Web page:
Cheimas Staudinger

Pyrcz, Tomasz W., Lorenc-Brudecka, Jadwiga, Boyer, Pierre & Zubek, Anna, 2018, Subspecies-level systematics and affinities of Cheimas Thieme - an endemic genus of the subparamo of the Venezuelan Cordillera de Mérida (Lepidoptera: Nymphalidae, Satyrinae), Zootaxa 4422 (2), pp. 219-243: 221-222

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Cheimas Staudinger


Cheimas Staudinger 

Type species: Oxeoschistus opalinus Staudinger, 1897: 145  –146, by original designation.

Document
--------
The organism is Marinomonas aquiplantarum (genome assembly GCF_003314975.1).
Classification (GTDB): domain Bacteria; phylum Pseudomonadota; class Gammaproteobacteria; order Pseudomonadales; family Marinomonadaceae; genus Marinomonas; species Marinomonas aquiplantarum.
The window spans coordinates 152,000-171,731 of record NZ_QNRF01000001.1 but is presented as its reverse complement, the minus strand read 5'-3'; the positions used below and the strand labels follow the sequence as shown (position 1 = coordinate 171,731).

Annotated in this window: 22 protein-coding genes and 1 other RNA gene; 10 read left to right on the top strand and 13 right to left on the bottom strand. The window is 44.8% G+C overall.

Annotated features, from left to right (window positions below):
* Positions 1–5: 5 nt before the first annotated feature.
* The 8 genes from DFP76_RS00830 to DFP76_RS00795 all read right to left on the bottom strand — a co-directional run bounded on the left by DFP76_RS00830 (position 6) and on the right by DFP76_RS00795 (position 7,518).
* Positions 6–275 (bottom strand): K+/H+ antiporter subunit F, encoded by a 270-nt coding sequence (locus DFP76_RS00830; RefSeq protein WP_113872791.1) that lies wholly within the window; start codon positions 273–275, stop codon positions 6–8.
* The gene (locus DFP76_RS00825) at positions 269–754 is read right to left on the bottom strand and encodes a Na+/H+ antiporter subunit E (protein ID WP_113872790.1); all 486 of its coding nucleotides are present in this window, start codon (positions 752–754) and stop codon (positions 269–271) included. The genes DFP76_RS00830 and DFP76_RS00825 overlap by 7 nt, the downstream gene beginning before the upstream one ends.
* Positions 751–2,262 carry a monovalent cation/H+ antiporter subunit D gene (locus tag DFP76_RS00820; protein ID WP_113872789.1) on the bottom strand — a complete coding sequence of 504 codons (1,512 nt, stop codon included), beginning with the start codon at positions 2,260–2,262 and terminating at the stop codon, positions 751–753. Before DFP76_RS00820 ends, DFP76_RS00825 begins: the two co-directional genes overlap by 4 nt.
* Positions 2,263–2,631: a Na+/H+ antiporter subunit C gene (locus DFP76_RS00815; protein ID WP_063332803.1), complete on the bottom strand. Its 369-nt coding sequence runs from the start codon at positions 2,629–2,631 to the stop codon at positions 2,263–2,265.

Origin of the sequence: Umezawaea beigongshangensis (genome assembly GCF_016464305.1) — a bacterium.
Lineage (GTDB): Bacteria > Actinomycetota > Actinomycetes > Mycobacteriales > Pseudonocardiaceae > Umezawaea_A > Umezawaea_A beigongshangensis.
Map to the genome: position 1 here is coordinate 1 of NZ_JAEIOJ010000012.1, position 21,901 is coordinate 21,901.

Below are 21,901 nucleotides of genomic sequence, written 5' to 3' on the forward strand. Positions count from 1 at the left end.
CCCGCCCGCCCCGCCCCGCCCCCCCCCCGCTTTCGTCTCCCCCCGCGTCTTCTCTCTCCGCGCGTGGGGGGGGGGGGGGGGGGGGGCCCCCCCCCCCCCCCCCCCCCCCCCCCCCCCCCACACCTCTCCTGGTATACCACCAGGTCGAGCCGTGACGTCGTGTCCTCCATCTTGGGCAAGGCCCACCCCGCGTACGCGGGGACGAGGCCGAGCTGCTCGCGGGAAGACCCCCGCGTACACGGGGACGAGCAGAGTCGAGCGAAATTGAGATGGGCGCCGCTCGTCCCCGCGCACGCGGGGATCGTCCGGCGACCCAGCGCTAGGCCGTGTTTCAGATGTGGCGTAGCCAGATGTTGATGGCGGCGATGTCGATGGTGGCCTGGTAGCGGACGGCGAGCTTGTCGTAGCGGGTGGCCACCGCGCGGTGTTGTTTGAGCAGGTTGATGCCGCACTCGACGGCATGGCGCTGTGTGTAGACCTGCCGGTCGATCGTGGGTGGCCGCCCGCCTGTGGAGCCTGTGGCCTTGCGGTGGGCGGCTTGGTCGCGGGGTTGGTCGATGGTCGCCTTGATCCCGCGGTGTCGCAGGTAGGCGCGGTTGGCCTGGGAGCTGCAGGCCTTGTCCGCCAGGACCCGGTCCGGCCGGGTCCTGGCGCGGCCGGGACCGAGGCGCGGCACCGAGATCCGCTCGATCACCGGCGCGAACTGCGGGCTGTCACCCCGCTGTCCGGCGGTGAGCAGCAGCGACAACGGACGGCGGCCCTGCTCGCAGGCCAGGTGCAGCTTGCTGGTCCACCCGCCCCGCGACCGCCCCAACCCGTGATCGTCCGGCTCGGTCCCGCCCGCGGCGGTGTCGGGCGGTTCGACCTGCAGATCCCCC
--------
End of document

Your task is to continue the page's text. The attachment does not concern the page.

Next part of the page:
Generic diagnosis. Adults of this genus can be identified immediately by the rounded or oval greenish blue patch on the hindwing dorsum. Such a colour pattern is nearly exclusive to Cheimas  among neotropical Satyrinae  , and the only species with a somewhat similar bluish patch is Mygona irmina (Doubleday)  which however has a completely different wing shape with scalloped hindwing margin, which is smooth in Cheimas  , and a forewing distal margin produced below the apex, smooth in Cheimas  . Several species of Lasiophila C. Felder & R. Felder  , and one of Steromapedaliodes Forster  have bright, oval hindwing patches but these are invariably snowy white, and additionally Lasiophila  have hindwing tail-like extensions along vein CuA1, absent in Cheimas  .